This is clearly seen in passages such as John 14:16-17: ?I will ask the Father, and He will give you another Helper, that He may be with you forever; that is the Spirit of truth, whom the world cannot receive, because it does not see Him or know Him, but you know Him because He abides with you and will be in you.? (See also John 14:26 and 1 John 2:27). While Catholicism teaches that only the Roman Catholic Church has the authority and power to interpret the Bible, Protestantism acknowledges the biblical doctrine of the priesthood of all believers, and that individual Christians can trust the Holy Spirit for guidance in reading and interpreting the Bible for themselves.
A third major difference between Catholicism and Protestantism is how one is saved. Another of the ?Five Solas? of the reformation was ?Sola Fide? (faith alone), which affirms the biblical doctrine of justification by grace alone through faith alone because of Christ alone (Ephesians 2:8-10). However, according to Roman Catholicism, man cannot be saved by faith alone in Christ alone. They teach that the Christian must rely on faith plus ?meritorious works? in order to be saved. Essential to the Roman Catholic doctrine of salvation are the Seven Sacraments, which are: baptism, confirmation, the Eucharist, Penance, anointing of the sick, Holy Orders, and matrimony. Protestants believe that on the basis of faith in Christ alone, believers are justified by God as all their sins are paid for by Christ on the cross and His righteousness is imputed to them. Catholics on the other hand believe that Christ?s righteousness is imparted to the believer by ?grace through faith,? but in itself is not sufficient to justify the believer. The believer must ?supplement? the righteousness of Christ imparted to him with meritorious works.
Catholics and Protestants also disagree on what it means to be justified before God. To the Catholic, justification involves being made righteous and holy. They believe that faith in Christ is only the beginning of salvation, and that the individual must build upon that with good works because ?man has to merit God?s grace of justification and eternal salvation.? Of course this view of justification contradicts the clear teaching of Scripture in passages such as Romans 4:1-12; Titus 3:3-7, as well as many others. On the other hand, Protestants distinguish between the one time act of justification (when we are declared righteous and holy by God based on our faith in Christ?s atonement on the cross), and sanctification (the ongoing process of being made righteous that continues throughout our lives on earth.) While Protestants recognize that works are important, they believe they are the result or fruit of salvation, but never the means to it. Catholics blend justification and sanctification together into one ongoing process, which leads to confusion about how one is saved.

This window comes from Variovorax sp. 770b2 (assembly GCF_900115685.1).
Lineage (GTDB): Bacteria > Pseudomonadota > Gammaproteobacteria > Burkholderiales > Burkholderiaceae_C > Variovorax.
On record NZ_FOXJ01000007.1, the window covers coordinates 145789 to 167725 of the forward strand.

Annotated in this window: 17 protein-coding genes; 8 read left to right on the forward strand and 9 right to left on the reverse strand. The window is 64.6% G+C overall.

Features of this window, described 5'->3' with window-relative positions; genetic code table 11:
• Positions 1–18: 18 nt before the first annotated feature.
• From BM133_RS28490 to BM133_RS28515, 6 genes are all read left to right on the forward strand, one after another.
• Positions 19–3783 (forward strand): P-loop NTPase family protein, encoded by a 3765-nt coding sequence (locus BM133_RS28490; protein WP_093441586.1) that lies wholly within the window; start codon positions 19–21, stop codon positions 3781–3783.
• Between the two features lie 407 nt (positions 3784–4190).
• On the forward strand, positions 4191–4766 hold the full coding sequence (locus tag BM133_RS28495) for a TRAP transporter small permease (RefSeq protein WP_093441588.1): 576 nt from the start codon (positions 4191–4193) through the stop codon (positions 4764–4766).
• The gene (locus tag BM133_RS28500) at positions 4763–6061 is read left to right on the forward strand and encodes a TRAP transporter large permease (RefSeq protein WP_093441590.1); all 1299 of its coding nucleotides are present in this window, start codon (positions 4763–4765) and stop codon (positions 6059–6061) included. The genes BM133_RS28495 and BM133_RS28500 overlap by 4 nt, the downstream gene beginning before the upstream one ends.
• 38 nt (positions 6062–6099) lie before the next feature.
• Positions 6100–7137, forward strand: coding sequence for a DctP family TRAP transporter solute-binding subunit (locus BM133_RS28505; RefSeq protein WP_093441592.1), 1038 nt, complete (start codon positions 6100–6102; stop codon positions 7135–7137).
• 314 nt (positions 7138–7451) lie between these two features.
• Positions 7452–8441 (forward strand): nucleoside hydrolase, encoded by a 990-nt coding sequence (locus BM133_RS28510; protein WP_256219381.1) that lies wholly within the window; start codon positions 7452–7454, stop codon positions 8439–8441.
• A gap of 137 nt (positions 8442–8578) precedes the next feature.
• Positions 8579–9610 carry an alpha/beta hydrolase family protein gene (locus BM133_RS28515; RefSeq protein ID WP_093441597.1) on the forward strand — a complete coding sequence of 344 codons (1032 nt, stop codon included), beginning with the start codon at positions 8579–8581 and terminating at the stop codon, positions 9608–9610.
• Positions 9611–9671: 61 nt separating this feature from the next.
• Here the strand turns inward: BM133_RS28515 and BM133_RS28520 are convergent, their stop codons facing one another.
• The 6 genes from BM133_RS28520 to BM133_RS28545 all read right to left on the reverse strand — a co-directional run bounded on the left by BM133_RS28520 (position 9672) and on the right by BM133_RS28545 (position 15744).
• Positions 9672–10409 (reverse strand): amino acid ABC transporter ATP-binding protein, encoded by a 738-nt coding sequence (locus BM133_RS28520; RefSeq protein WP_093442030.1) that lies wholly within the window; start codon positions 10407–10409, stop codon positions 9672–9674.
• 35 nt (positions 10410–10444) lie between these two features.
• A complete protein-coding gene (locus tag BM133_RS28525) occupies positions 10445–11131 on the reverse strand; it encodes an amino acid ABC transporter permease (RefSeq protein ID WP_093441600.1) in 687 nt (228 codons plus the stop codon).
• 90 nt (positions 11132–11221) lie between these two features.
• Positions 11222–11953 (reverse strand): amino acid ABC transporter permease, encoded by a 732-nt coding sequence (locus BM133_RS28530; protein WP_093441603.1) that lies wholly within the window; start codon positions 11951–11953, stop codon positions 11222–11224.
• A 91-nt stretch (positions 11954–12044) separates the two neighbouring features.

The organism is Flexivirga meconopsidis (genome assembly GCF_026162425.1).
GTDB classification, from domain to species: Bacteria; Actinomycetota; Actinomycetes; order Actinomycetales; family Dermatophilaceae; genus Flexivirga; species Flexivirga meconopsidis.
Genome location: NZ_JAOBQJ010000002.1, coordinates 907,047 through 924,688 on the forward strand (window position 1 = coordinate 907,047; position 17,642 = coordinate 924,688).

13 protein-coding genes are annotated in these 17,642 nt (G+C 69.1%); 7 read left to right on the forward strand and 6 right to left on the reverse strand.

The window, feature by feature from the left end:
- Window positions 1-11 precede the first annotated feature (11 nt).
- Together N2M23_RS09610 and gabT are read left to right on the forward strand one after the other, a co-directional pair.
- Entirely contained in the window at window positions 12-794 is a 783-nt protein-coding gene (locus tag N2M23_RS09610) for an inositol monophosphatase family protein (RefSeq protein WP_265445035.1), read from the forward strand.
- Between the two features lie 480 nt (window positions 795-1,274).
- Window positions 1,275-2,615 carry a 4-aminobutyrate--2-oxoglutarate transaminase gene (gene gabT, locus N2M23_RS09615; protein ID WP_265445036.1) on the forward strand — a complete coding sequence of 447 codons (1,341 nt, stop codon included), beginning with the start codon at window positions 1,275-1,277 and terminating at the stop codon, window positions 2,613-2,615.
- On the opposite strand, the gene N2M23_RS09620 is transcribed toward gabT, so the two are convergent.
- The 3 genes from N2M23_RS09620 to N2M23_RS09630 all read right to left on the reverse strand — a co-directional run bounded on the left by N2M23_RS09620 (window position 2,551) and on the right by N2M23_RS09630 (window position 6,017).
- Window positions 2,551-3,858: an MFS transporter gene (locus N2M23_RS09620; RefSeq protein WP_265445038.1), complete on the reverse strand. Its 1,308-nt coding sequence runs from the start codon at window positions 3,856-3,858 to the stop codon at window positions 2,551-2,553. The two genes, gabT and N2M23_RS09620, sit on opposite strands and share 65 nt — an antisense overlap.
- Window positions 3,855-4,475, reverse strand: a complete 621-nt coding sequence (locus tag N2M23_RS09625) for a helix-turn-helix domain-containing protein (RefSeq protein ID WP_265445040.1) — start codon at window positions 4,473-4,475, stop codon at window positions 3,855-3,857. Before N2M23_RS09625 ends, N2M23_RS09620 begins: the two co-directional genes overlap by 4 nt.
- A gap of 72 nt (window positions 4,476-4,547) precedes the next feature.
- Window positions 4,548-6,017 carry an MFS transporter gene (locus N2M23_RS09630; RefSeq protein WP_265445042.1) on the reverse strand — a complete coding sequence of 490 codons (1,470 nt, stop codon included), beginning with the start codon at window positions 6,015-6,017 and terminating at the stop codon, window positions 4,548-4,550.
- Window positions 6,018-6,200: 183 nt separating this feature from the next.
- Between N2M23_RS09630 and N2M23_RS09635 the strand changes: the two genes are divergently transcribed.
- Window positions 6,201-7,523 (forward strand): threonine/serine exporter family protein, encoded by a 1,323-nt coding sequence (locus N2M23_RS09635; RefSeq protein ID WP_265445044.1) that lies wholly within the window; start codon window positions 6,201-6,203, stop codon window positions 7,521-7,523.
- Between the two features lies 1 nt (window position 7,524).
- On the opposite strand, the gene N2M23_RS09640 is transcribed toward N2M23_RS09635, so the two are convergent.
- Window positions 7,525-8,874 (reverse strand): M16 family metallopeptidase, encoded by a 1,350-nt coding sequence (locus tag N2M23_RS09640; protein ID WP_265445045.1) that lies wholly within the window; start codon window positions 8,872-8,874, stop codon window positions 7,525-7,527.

A fourth major difference between Catholics and Protestants has to do with what happens after men die. While both believe that unbelievers will spend eternity in hell, there is significant and important differences as to what happens to believers. From their church traditions and their reliance of non-canonical books, the Catholics have developed the doctrine of purgatory. Purgatory, according to the Catholic Encyclopedia, is a ?place or condition of temporal punishment for those who, departing this life in God?s grace are, not entirely free from venial faults, or have not fully paid the satisfaction due to their transgressions.? On the other hand, Protestants believe that because we are justified by faith in Christ alone, and that Christ?s righteousness is imputed to us ? when we die we will go straight to heaven to be in the presence of the Lord (Corinthians 5:6-10 and Philippians 1:23).
Yet even more disturbing about the Catholic doctrine of purgatory is the fact that they believe that man must or even can pay or make satisfaction for his own sins. This along with their misunderstanding of what the Bible teaches about how man is justified before God, results in a low view of the sufficiency and efficiency of Christ?s atonement on the cross. Simply put, the Roman Catholic viewpoint on salvation implies that Christ?s atonement on the cross was not sufficient payment for the sins of those who believe in Him, and that even a believer must atone or pay for his own sins, either through acts of penance, or time in purgatory. Yet the Bible teaches over and over again that it is Christ?s death alone that can satisfy or propitiate God?s wrath against sinners (Romans 3:25; Hebrews 2:17; 1 John 2:2; 1 John 4:10). Our works of righteousness cannot add to what Christ has already accomplished.